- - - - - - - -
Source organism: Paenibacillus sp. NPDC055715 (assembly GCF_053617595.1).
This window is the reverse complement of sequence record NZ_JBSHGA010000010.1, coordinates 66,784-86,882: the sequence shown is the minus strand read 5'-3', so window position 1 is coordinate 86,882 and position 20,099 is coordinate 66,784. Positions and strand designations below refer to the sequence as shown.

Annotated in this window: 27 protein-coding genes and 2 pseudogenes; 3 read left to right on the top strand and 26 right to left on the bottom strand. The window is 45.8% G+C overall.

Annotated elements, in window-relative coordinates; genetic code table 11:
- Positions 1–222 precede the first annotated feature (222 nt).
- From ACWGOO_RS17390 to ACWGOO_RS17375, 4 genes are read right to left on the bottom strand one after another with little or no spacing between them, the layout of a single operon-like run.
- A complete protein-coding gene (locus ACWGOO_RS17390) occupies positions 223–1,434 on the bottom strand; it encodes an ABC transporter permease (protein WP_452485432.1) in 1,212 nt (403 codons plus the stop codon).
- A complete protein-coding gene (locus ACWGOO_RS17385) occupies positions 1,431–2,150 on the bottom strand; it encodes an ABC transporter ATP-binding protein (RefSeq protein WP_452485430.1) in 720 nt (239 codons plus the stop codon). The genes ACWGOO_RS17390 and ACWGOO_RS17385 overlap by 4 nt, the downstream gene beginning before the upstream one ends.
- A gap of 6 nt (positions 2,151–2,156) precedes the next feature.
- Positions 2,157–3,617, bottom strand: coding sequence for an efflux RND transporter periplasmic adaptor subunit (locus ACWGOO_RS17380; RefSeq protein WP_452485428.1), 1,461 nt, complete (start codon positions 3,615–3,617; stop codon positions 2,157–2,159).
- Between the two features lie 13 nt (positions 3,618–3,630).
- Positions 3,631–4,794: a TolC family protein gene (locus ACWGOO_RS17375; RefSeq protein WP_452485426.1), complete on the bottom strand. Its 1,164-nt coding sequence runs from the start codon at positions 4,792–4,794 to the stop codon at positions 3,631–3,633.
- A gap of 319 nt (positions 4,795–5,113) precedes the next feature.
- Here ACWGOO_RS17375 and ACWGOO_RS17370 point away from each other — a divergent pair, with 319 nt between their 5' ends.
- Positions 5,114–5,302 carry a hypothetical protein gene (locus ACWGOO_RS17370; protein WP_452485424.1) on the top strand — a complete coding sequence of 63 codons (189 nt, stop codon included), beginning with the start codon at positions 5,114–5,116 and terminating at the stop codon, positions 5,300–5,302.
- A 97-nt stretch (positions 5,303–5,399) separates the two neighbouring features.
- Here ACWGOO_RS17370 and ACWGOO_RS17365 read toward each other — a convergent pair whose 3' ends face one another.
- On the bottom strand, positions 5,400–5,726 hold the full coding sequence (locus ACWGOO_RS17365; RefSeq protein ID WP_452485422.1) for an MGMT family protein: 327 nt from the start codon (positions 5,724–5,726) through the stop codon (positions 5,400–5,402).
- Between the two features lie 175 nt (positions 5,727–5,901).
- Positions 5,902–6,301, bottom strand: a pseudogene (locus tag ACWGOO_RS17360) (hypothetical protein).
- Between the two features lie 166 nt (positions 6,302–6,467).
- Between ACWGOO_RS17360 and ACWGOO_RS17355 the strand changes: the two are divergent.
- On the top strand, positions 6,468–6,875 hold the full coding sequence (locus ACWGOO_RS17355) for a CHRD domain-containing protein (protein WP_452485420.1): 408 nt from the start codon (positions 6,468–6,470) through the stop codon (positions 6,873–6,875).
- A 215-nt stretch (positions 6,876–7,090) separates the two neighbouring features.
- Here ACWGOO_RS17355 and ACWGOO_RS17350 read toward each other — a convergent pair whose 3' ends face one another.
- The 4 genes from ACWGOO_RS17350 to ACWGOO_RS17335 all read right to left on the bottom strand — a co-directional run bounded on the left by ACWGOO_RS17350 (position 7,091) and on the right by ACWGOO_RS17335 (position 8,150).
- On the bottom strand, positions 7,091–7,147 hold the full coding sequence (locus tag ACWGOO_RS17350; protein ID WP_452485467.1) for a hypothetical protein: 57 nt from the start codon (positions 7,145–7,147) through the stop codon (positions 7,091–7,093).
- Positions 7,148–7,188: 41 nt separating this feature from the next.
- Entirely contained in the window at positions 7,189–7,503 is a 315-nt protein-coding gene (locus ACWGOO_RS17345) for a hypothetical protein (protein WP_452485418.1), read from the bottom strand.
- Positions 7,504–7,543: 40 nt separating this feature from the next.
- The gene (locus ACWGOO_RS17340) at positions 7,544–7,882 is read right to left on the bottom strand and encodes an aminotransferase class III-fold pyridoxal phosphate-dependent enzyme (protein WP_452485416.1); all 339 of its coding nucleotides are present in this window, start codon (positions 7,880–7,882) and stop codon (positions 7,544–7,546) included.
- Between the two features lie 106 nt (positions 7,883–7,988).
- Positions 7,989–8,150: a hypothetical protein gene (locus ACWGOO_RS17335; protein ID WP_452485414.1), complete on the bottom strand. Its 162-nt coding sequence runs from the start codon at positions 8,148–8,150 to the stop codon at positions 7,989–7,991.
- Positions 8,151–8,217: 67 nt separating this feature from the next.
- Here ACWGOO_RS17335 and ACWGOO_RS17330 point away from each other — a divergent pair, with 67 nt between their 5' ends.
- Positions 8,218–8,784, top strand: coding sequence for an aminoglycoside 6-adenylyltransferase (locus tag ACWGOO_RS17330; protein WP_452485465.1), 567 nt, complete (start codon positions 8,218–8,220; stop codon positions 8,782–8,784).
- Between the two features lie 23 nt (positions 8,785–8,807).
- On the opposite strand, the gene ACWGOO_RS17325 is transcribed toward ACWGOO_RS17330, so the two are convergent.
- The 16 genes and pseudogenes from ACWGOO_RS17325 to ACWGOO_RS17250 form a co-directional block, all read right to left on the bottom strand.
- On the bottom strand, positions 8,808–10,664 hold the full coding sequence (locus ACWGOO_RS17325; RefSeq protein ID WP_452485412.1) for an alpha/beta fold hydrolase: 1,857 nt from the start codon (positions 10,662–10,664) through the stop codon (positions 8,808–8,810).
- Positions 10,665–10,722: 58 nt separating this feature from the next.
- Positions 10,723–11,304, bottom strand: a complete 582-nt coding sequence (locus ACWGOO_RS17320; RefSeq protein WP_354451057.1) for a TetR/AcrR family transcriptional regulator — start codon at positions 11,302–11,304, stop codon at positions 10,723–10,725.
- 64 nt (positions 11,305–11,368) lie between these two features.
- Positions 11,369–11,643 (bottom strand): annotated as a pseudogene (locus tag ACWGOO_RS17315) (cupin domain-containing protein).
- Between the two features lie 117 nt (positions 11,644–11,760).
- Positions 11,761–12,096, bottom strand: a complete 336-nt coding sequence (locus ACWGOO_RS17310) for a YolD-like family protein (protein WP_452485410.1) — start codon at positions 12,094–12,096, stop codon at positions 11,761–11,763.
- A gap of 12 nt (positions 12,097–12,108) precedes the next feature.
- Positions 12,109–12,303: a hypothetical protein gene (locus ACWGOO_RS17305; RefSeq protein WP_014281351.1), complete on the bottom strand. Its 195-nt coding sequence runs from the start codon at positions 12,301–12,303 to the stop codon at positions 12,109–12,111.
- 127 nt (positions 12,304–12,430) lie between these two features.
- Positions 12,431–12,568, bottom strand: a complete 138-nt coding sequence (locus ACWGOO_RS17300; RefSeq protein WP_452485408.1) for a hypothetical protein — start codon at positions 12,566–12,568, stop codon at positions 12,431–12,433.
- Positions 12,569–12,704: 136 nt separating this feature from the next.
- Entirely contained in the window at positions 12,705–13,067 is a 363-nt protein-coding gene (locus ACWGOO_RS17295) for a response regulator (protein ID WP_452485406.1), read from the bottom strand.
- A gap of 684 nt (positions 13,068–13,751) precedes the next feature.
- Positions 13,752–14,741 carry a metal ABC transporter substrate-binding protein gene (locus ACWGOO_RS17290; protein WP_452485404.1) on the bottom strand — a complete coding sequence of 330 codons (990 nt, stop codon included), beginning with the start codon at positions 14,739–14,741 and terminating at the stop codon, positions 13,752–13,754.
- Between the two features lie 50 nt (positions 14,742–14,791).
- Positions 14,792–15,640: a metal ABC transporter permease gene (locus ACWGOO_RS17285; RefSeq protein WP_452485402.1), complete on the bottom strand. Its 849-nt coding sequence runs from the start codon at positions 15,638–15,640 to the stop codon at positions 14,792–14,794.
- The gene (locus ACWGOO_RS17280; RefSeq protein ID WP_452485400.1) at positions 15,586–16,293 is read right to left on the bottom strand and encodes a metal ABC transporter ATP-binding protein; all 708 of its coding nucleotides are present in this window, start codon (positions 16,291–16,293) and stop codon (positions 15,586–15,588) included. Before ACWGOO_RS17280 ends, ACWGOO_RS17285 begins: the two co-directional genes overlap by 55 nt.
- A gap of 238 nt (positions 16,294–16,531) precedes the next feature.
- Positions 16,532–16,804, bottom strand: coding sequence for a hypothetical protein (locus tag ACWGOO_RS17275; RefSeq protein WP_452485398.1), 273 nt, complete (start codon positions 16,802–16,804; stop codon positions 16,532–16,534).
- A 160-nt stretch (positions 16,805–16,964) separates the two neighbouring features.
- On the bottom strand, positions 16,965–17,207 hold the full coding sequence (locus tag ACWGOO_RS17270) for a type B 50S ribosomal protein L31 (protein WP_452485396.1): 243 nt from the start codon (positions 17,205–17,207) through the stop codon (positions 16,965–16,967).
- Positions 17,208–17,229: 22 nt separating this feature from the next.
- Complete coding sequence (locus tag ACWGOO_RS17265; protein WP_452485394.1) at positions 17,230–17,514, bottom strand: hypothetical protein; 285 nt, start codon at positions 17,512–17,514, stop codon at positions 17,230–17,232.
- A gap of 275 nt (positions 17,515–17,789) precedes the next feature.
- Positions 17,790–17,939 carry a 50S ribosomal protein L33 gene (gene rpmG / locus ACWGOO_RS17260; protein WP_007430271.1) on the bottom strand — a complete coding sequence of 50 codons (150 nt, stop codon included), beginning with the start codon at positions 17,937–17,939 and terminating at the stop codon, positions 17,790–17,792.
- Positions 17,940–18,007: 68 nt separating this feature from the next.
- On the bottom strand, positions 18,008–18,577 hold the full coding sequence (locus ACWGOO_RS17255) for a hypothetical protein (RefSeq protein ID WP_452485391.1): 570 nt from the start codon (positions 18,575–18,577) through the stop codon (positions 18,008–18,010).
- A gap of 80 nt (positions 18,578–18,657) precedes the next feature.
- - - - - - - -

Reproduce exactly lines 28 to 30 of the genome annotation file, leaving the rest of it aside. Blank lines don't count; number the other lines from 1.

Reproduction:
- Positions 7,148–7,188: 41 nt separating this feature from the next.
- Entirely contained in the window at positions 7,189–7,503 is a 315-nt protein-coding gene (locus ACWGOO_RS17345) for a hypothetical protein (protein WP_452485418.1), read from the bottom strand.
- Positions 7,504–7,543: 40 nt separating this feature from the next.